SUMMARY: No shell for root

From: Spiliotis Iraklis (
Date: Wed Jul 19 1995 - 09:18:30 CDT

Hi everybody,

I got a lot of e-mails with suggestions and avdices. Thanks to all of 51
people (till now) that spend some of their time to send me a suggestion.

Since I didn't find a security hole, the solution is to boot the system
from a CD (i.e. boot cdrom -s), to mount the / file system from disk and
to change to mounted /etc/passwd file.
So we have decided to buy a CD with Solaris 2.4 and to plug a SCSI CDROM
in order to fix the problem.

Here is a summary list of the other received suggestions and some
mine comments explaining why I cannot apply them (just for your records):
S(uggestion): A lot of people suggested to boot in single user mode (i.e.
<stop><a>; boot -s) and edit the /etc/passwd file or link /sbin/sh to
C(omment): I actually had tried to boot with all different runlevels and
in single mode too, before sending the first mail to the list. The system
tries to execute the specified in /etc/passwd shell even in single user
mode. As some people told this is a feature of Solaris 2.x. Having
experience with HP administration this looks strange to me, it seems that
SunOS becomes more secure than HPux and OSF - in contrast to the past:)
S: Some people suggested to mount writeble the disk to another system and
edit the /etc/passwd file from there or to mount a disk from another
system to copy a shell and change the SUID bit of the shell.
C: I have to become root first in order to export my file system or to mount
a file system from another machine.
S: To rlogin or rsh or rexec from another system.
C: I have not any trusted system to the new machine.
S: To create a new root user in the NIS (YP) maps at another machine.
S: To boot from another Sun on the net.
C: Is a standalone machine and there is not other Sun at the University.
S: To physically connect the disk to an HP or DEC machine and to
fix the /etc/passwd file from there.
C: What about the disk format?
Two people told me that is preferable to create a new root user with csh
than changing the /sbin/sh of the original root user. The reason is that
/sbin/sh is statically linked which means that it does not requires the
shared libraries from the /usr in order to operate, while /bin/csh it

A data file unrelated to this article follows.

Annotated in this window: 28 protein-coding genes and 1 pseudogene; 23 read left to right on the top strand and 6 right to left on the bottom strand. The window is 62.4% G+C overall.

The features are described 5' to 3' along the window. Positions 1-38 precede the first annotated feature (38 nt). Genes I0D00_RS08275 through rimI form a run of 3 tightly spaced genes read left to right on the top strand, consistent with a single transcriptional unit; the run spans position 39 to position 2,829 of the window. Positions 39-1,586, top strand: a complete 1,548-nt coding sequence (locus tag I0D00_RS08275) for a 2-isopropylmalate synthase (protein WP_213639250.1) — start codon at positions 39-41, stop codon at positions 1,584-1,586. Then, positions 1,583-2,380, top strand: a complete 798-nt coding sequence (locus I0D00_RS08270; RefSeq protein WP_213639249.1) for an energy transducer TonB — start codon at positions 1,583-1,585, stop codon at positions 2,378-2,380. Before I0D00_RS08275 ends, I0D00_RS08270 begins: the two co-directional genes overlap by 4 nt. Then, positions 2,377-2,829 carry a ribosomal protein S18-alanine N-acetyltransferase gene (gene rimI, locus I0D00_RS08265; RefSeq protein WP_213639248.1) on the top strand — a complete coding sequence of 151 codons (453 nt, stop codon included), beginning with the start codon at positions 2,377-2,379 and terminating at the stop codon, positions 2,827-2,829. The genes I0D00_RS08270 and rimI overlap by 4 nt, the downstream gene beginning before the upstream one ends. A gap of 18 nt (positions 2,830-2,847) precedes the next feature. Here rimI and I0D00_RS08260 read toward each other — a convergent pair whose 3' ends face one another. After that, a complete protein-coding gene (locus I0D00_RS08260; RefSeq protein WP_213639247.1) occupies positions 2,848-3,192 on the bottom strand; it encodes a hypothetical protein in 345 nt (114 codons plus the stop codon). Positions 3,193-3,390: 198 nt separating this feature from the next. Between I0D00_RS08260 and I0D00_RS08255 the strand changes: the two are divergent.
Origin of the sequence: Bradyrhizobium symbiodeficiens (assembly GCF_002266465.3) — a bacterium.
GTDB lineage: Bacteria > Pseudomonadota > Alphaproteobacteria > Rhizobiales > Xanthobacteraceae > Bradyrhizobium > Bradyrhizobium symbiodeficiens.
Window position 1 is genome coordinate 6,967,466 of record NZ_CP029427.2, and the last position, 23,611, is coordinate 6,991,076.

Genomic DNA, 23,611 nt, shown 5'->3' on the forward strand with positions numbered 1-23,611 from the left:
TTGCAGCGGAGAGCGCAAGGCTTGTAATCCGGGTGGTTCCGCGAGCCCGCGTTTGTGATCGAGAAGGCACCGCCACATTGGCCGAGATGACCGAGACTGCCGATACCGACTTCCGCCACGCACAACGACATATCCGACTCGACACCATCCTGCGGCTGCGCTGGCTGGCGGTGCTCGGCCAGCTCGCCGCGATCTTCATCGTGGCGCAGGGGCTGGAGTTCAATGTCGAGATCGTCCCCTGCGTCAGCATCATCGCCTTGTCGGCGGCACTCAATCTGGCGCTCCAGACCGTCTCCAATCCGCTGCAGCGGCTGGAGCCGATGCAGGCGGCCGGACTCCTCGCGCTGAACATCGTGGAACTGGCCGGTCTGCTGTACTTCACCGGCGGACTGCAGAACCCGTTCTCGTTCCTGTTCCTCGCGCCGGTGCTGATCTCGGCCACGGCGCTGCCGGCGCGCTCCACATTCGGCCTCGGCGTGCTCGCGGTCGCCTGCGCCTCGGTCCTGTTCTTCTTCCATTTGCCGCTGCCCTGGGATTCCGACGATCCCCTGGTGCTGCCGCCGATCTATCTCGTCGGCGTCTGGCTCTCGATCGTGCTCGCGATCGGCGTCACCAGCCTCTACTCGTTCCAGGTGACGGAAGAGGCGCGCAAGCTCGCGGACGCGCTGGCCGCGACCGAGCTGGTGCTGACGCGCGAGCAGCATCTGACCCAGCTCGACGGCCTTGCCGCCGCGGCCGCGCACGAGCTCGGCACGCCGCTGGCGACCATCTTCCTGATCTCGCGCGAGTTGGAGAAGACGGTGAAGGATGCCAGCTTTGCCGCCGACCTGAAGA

does. This may becomes critical when the shared lirary becomes corrupted
or the /usr is a mounted partition and the fsck fails.

Thanks everyone who sends a suggestion

The first message to the list is following:

> Hi there,
> I was trying to change the root's shell from sh to csh on a SPARCstation 4
> running Solaris 2.4. Since the command chsh does not exists, I decided to
> change the entry in the /etc/passwd file to /bin/csh.
> Unfortunately, I didn't observed that the original entry was /sbin/sh
> instead of /bin/sh and I got a /sbin/csh for root. But there is not a
> /sbin/csh file.
> As a result I cannot login as root. The system writes the message 'No
> shell' and logs me out.
> We have the Sun about 10 days and I spend these days 'learning' the
> machine and downloading s/w and I haven't setup any root privileged users.
> We haven't a CD or a tape with SunOS to boot from there.
> We have HP and DEC machines, but no other Sun to boot from the LAN.
> I tried to ftp a new passwd file as root but I cannot because I haven't a
> valid shell, I cannot su or sulogin because these processes try to run the
> /sbin/csh, I tried to boot with different runlevels, I tried to rsh a shell
> command but I haven't a .rhosts file..
> I phoned the sales company and told me to send back the machine, in order
> to fix the problem.
> Can I do anything here to fix the problem without send the machine back?
> Thanks in advance,
> Iraklis Spiliotis
> Automatic Control Systems Laboratory
> Department of Electrical & Computer Engineering
> Democritus University of Thrace
> Xanthi 67100

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